This Is Not the Method You Are Looking For
Setting up CGI service under IIS is surprisingly complicated compared to running Fossil as a CGI under most other operating systems. We recommend that you use the simpler reverse proxying method instead unless there is some compelling reason why that method cannot work for you, such as its dependence on non-stock IIS extensions. (Keep in mind that both extensions it requires are by Microsoft, not third parties!)
Once you’ve got this scheme working, it gives the same benefits as those listed at the top of the linked-to document.
There is a small benefit you get from using CGI over reverse proxying on other OSes, which is that the Fossil program only runs briefly in order to serve each HTTP hit. Once the request is done, that Fossil instance shuts back down, releasing all of its resources. You don’t need to keep a background Fossil HTTP server running full-time to provide CGI-based Fossil service.
You lose a lot of that benefit on Windows:
It only matters to start with on servers that are highly RAM constrained. (Roughly ≤ 128 MiB.) Our configuration steps below assume you’re using the Windows and IIS GUIs, which have RAM requirements well in excess of this, making Fossil’s resource requirements a drop in the bucket next to them. On the Azure B1s virtual machine I used to prepare these instructions, the Windows Server Manager GUI kept filling the VM’s 1 GiB of RAM during feature installation and crashing. I had to upgrade the VM’s RAM to 2 GiB just to get useful work done!
Process creation on Windows is much more expensive than on the other OSes Fossil runs on, so the benefits of firing up a Fossil executable to process each HTTP request are partially swamped by the overhead of doing so.
Therefore, unless you’re willing to replace all of the GUI configuration steps below with command line equivalents, or shut the GUI down entirely after configuring IIS, CGI is a much less compelling option on Windows.
WARNING: The following tutorial appears to fail with the current (2019-08-17) version of Fossil, apparently due to an inability of Fossil to detect that it’s being run in CGI mode.
Install IIS with CGI Support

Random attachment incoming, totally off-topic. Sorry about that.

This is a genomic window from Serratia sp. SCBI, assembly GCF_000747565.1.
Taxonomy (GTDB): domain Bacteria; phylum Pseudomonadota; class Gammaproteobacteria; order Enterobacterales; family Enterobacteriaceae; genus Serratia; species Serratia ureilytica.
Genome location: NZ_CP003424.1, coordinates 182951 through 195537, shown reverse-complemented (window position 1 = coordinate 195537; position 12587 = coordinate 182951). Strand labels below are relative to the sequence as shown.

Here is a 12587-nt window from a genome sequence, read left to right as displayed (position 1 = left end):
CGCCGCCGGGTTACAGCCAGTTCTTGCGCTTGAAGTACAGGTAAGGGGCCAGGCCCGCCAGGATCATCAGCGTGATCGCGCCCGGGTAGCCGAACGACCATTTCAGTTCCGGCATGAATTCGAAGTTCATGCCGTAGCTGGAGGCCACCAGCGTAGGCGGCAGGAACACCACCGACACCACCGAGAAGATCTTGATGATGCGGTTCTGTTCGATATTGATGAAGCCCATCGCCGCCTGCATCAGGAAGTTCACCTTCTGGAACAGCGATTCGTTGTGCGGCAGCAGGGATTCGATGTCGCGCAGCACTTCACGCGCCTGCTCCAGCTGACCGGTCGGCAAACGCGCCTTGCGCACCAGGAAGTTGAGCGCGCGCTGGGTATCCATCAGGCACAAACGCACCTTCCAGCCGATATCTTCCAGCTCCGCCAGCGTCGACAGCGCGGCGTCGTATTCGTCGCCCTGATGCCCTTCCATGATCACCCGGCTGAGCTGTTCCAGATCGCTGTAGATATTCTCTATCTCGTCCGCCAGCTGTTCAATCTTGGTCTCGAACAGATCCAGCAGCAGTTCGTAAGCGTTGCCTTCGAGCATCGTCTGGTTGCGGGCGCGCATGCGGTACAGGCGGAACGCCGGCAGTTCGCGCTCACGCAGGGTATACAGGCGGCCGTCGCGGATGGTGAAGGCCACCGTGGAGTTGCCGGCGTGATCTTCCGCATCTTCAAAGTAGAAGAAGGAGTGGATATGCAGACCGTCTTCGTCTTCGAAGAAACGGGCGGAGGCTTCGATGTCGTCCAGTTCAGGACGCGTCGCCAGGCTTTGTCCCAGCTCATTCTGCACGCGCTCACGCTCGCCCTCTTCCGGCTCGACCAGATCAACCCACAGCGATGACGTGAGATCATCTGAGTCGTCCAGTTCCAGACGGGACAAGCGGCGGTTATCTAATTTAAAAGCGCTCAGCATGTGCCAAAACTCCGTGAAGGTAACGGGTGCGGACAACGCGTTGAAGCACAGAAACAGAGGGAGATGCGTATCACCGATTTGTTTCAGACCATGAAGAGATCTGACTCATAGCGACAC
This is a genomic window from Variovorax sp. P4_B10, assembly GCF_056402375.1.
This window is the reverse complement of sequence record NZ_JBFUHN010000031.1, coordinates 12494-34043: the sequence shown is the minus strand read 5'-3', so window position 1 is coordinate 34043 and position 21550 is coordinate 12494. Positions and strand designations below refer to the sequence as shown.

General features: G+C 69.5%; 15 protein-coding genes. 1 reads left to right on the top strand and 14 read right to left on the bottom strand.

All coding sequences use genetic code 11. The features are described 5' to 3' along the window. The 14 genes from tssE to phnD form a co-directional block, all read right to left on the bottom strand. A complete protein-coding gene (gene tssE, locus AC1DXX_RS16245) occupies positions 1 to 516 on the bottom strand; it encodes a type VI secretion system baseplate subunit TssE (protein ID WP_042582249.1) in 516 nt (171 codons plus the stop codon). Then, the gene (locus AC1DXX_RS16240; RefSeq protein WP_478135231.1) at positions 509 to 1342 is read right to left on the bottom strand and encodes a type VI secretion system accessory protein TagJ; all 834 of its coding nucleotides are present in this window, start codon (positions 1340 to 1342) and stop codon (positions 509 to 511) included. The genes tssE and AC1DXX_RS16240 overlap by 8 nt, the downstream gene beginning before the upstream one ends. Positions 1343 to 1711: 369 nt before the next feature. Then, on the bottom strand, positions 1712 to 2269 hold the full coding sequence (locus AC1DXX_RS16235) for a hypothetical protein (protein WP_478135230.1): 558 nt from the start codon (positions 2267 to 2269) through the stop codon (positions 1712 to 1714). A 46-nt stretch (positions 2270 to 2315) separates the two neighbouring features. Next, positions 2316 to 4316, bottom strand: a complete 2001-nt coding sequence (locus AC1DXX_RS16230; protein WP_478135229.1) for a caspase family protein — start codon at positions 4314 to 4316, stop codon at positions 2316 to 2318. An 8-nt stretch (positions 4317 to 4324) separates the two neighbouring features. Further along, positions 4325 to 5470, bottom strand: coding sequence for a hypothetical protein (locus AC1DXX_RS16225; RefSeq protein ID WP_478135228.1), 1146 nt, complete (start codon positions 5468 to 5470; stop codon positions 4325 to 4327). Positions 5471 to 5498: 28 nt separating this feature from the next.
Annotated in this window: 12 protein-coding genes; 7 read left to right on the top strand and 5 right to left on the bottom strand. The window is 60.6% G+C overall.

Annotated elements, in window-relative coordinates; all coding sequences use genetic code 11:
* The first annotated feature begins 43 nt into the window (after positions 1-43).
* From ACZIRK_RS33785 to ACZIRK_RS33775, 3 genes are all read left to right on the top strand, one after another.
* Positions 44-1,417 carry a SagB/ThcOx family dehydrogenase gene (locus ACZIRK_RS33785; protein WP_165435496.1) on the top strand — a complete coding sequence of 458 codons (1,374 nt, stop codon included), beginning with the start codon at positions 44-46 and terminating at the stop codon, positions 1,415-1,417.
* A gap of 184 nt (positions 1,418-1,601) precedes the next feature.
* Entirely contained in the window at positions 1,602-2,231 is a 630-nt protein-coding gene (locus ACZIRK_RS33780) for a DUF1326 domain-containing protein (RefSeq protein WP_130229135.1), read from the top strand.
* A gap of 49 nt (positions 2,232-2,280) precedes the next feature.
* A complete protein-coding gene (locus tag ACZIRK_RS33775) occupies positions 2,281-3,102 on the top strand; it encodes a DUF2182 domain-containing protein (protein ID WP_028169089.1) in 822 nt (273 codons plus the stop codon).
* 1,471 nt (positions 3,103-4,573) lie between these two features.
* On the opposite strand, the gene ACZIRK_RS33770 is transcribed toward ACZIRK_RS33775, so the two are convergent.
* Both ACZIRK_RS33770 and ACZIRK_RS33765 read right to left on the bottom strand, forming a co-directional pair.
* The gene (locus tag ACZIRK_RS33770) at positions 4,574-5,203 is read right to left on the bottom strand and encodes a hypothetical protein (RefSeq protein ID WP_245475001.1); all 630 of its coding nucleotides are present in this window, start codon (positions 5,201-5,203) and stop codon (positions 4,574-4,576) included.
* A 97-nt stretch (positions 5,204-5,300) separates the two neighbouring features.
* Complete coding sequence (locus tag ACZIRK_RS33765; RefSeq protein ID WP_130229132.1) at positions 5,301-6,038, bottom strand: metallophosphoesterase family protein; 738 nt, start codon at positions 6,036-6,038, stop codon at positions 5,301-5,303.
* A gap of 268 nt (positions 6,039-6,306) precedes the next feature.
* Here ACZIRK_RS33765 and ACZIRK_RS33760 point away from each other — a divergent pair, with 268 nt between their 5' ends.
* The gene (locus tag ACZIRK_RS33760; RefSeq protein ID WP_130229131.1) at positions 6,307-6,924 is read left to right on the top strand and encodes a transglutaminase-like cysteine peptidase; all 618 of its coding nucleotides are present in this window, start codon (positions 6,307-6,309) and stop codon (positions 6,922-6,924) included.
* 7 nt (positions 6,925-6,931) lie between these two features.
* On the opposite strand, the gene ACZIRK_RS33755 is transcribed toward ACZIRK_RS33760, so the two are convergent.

The steps for this are identical to those for the reverse proxying IIS setup except that you need to enable CGI in the last step, since it isn’t installed by default. For Windows Server, the path is:
The path is similar on the consumer-focused versions of Windows, once you get to that last step.
Install the Fossil executable to
c:\inetpub\wwwroot\binon the web server. We can’t use an executable you might already have because IIS runs under a separate user account, so we need to give that executable special permissions, and that’s easiest to do under the IIS tree:
In IIS Manager (a.k.a.
INETMGR) drill down into the Sites folder in the left-side pane and right-click your web site’s configuration. (e.g. “Default Web Site”)
On that menu say “Add Virtual Directory.” Give it the alias “
cgi” and point it at a suitable directory, such as “
Double-click the “Handler Mappings” icon, then in the right-side pane, click “Add Script Map...” Apply the following settings:
The Executable path must point to the path we set up in step 1, not to some other
fossil.exeyou may have elsewhere on your system. You will need to change the default “
*.dll” filter in the Open dialog to “
*.exe” in order to see it when browsing via the “
Create a file called
repo.fslcgiwithin the CGI directory you chose in step 3, with a single line like this:
Give the actual path to the repository, of course.
Up at the top level of IIS Manager, double-click the “ISAPI and CGI Restrictions” icon, then click “Add...” in the right-side pane. Give the script you just created permission to execute:
In the right-side pane, click “Restart” to apply this configuration, then test it by visiting the newly-available URL in a browser:
For more complicated setups such as “directory” mode, see the generic CGI instructions.